Constraining things in Katana works well, but can seem somewhat limited if you are coming from a full-featured 3D application. One of the things that can potentially give you headaches is a missing option for “maintaining offset” when you are constraining one object or a lightrig to something else. While this is generally not an issue when you are doing LookDev (as your assets most likely have zero’d out transforms) it can be a bit frustrating to not have that option when you are working on shots, so here’s my hacky way of maintaining constraint-offsets.

Every now and then you have to constraint lights to an object in your scene. Generally the best practice is to create a rig in the Gaffer node and constraint it before adding any lights. That way you don’t have to worry about fixing anything later. If you are a day-dreamer like me however it may happen that you add a rig and all your lights to your object before you constraint anything:


Consequently when you come to the point of constraining your parent rig (which was most likely in the origin) will move to your constraint target and offset all the carefully placed lights you just created:



Bummer… However luckily with a few steps you can re-center your rig to where it was before constraining it.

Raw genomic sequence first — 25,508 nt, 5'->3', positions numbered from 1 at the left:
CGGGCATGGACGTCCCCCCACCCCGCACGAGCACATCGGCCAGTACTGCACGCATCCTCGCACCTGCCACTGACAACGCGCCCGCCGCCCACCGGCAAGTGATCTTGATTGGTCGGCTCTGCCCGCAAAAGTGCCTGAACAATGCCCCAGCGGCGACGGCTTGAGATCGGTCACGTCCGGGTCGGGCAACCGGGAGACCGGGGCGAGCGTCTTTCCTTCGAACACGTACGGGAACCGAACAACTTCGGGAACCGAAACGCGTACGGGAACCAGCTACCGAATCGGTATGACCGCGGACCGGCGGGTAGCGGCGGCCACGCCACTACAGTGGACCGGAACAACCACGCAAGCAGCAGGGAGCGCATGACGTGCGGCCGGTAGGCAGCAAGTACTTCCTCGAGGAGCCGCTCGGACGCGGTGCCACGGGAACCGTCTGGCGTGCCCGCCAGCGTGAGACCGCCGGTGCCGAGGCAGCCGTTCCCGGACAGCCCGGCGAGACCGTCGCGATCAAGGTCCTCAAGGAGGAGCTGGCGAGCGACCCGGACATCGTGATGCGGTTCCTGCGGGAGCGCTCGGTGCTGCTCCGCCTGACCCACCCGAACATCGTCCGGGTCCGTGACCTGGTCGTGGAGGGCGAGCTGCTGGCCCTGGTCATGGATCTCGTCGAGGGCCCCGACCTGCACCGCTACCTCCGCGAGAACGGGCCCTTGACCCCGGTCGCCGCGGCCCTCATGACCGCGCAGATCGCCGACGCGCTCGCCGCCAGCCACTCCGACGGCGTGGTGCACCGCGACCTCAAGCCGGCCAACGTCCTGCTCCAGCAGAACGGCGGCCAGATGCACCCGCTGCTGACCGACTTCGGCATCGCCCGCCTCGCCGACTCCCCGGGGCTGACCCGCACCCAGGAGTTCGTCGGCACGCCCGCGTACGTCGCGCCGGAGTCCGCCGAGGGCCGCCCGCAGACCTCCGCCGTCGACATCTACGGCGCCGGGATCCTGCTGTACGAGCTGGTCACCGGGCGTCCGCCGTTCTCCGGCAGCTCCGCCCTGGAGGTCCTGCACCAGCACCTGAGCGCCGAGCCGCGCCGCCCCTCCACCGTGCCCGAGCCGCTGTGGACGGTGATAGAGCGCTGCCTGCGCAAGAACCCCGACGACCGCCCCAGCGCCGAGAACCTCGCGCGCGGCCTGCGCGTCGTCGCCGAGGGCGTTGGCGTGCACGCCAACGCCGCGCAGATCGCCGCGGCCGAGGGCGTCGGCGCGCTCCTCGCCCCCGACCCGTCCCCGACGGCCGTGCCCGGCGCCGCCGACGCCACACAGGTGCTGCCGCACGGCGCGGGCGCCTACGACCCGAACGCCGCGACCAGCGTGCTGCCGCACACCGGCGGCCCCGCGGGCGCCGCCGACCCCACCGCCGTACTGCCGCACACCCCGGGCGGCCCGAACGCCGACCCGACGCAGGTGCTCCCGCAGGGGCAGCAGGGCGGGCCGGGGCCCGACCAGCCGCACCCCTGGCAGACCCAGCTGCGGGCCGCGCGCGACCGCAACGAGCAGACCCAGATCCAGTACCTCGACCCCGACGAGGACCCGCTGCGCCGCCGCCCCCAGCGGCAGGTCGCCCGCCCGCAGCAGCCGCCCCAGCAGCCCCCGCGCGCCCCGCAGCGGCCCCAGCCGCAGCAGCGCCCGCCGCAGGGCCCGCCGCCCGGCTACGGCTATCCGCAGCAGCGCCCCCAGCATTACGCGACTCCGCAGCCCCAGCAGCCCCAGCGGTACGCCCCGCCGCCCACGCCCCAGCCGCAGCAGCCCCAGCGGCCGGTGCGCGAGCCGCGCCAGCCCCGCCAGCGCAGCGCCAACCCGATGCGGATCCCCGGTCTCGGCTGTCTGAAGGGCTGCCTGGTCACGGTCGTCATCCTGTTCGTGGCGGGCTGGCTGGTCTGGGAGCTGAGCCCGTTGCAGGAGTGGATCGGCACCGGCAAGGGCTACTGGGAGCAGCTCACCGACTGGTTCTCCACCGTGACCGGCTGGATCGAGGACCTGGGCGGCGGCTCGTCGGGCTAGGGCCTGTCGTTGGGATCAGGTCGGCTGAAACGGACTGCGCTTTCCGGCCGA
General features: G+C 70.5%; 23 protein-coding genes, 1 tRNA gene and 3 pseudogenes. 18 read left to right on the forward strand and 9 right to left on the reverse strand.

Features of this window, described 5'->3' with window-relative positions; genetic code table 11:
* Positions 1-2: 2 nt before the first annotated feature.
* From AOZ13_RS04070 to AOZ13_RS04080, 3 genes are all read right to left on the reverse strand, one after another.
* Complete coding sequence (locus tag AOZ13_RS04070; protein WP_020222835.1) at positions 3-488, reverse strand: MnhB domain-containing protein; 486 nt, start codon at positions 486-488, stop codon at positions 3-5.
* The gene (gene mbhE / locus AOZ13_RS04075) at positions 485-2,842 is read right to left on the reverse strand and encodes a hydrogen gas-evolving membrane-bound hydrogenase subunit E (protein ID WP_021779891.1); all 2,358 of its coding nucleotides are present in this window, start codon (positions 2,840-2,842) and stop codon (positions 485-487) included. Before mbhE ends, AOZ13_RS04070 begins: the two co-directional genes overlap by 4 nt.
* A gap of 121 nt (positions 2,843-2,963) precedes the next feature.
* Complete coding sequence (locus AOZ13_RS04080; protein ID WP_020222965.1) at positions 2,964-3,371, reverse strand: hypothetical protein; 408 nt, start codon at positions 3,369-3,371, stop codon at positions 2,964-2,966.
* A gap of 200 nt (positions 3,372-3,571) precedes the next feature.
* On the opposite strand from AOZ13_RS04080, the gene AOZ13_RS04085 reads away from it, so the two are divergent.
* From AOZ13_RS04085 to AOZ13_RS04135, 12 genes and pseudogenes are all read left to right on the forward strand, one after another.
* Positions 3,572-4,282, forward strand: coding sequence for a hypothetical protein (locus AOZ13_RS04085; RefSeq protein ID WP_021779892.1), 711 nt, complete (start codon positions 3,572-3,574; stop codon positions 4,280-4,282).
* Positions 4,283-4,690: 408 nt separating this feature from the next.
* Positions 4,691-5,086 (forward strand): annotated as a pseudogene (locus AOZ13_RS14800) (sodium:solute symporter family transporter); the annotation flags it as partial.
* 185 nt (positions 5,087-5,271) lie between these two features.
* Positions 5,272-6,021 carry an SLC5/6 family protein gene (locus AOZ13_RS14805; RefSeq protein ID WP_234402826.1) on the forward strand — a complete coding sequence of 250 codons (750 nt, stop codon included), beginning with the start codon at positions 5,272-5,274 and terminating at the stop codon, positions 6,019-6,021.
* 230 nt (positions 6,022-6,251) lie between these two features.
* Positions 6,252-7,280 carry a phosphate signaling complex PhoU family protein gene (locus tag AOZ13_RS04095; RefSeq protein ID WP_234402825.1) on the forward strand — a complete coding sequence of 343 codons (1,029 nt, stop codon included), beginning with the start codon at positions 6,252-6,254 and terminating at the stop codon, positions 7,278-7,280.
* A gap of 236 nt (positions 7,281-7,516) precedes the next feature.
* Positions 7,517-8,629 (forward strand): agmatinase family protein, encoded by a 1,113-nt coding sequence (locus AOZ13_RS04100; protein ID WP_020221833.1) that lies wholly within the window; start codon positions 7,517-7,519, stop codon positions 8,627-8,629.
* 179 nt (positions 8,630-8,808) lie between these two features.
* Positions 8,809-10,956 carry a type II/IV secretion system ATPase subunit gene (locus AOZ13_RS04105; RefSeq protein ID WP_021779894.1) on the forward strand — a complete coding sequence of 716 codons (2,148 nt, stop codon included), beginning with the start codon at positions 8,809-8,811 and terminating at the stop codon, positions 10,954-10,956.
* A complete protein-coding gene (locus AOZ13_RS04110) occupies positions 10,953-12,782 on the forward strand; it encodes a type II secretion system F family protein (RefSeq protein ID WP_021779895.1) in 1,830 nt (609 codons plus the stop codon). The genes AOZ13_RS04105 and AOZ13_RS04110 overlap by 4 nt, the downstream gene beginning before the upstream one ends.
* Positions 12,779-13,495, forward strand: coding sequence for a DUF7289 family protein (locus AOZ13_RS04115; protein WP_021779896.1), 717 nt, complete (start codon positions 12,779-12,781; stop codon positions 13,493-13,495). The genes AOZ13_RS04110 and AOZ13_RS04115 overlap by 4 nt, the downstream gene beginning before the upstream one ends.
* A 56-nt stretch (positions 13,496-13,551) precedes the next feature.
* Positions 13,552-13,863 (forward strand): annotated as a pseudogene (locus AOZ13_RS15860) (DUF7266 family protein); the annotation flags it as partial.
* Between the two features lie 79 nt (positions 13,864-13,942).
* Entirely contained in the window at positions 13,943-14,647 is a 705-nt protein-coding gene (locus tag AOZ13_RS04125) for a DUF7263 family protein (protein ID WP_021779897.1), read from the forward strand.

To do that first of all add a ConstraintResolve Node. This will convert the constraint data into a matrix to give you the actual world-space position. The resulting numbers for the matrix visible in the Attributes-Tab may not really be too much of a help right off the bat. You can add a TransformEdit Node and plug in your constrained rig into the path to to show you the actual transforms:


Now that you know where your rig has been moved to you can reverse this transformation. There are a couple of ways to do that but I personally like to do it in a separate rig:
-Add a new child-rig to the rig you have constrained to your object and move all your lights below it
-Copy over the transform values from your TransformEdit Node to your constraintOffset rig and negate them (-22 becomes 22 // 749 becomes -749 // etc.)
-Inverse the transformOrder (Scale Rotate Translate becomes Translate Rotate Scale, etc.) and the rotationOrder (XYZ becomes ZYX, etc.). This is assuming you have used the defaults in your rig – adjust them if you have used different orders.

This way your constraintOffset rig should be perfectly centered out again and your lights should be where they belong:




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